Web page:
On Nov. 18, in honor of Native American Heritage Month, Hotchkiss hosted guest speaker Bill Yellowtail in a virtual discussion about contemporary dynamics in Native American communities.
Yellowtail began his address by quoting from Vice-President-elect Kamala Harris’s acceptance speech, when she reflected on the strength and determination of American women who fought for voting rights.
“We must see what can be unburdened of what has been,” he said.
The adage holds true for Native Americans who view themselves in the rearview mirror, identifying themselves with their tragic past and colonial victimization rather than unburdening themselves from it to create their own destiny, he posited.
“The challenge [for Native Americans] is how to shift from the rearview mirror of our tragedies to a windshield view, toward identifying ourselves by our possibilities,” he said.
Yellowtail holds a degree in geography from Dartmouth College, and has been a rancher, educator, fishing guide, Montana State Senator, and a Congressional candidate. He was appointed by the Clinton administration to serve as regional administrator for the U.S. Environmental Protection Agency, with responsibility for six western states and 27 Native American tribes. Yellowtail was honored with an appointment as Katz Professor in Native American Studies at Montana State University, served as Director of Native American Partnerships, and is an honorary alumnus of the College of Letters and Science.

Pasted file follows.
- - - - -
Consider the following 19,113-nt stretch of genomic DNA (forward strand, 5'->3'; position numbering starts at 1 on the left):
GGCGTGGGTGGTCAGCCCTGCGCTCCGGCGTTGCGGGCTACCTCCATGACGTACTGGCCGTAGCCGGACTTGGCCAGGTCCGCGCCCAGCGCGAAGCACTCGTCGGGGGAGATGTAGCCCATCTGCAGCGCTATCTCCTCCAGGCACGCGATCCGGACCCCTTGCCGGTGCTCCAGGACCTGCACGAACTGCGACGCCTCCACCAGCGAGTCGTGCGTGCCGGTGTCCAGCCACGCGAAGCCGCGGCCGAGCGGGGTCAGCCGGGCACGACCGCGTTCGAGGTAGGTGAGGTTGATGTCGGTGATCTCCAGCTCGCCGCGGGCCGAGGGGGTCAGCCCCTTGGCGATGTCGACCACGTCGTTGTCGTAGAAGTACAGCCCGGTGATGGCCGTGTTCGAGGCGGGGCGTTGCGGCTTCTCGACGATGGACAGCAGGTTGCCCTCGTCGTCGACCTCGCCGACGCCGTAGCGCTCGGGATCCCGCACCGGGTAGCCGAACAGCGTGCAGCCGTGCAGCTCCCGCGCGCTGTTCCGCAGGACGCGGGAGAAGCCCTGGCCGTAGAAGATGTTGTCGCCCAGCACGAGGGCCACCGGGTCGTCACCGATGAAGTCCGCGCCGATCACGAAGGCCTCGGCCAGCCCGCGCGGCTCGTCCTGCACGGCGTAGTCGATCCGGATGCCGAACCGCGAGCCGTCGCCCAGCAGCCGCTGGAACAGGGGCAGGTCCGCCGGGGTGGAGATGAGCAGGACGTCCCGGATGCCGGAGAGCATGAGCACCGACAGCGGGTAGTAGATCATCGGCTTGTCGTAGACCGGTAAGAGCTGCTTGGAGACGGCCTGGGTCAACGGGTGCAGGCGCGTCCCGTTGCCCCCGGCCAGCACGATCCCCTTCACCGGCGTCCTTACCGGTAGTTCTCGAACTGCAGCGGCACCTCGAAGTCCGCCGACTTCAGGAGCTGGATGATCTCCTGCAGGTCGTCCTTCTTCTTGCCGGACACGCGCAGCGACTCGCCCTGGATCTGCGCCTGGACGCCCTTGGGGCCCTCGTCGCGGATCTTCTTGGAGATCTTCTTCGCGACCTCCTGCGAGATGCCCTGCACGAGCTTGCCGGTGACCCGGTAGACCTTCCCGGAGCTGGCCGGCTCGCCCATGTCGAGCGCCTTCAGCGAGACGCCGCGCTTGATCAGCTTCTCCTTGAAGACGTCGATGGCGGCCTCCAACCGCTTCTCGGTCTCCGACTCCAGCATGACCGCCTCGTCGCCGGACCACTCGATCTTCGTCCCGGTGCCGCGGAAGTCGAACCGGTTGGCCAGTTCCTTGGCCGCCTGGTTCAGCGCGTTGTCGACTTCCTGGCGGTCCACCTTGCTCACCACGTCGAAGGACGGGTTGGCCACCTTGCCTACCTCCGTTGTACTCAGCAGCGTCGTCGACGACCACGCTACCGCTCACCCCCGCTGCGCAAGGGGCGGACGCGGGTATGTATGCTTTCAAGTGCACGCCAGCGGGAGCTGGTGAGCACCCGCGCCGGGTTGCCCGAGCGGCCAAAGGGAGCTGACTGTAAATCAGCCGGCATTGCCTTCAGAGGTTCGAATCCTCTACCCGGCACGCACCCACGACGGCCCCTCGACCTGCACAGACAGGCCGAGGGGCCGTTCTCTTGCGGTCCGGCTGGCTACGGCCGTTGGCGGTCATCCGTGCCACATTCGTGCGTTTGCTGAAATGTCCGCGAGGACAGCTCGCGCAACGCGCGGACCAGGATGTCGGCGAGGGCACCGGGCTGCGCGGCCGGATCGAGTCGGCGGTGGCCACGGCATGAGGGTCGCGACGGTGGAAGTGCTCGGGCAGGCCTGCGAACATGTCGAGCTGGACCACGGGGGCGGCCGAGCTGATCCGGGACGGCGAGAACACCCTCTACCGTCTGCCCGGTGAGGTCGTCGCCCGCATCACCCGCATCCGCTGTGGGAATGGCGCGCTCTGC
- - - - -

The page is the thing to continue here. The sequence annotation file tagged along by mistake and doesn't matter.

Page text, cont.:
Yellowtail addressed the community via Zoom from his family ranch on the Crow reservation in Montana. Wearing horn-rimmed glasses and a button-down shirt, he noted that his appearance lacks the stereotypical Native American trappings, including feathers and moccasins.
It raises the question of who gets to be an Indian these days, said Yellowtail, who is a combination of Crow Indian of Montana as well as Irish, French and English.
He explained that Native American communities use a measure of '”blood quantum,” requiring individuals to prove they are one-fourth Native American to determine whether they are eligible to register as a federally-recognized Native American..
But he added, "In just a few generations, using that measure, we are going to breed ourselves out of existence by virtue of intermarriage."
“So how do we solve the human imperative to belong; how do we determine who are Native Americans?” Moreover, he asked, how will Native Americans define themselves in the future?
“We need to take charge of our destiny," he said. “It starts with what I call Indian thriving, not just surviving.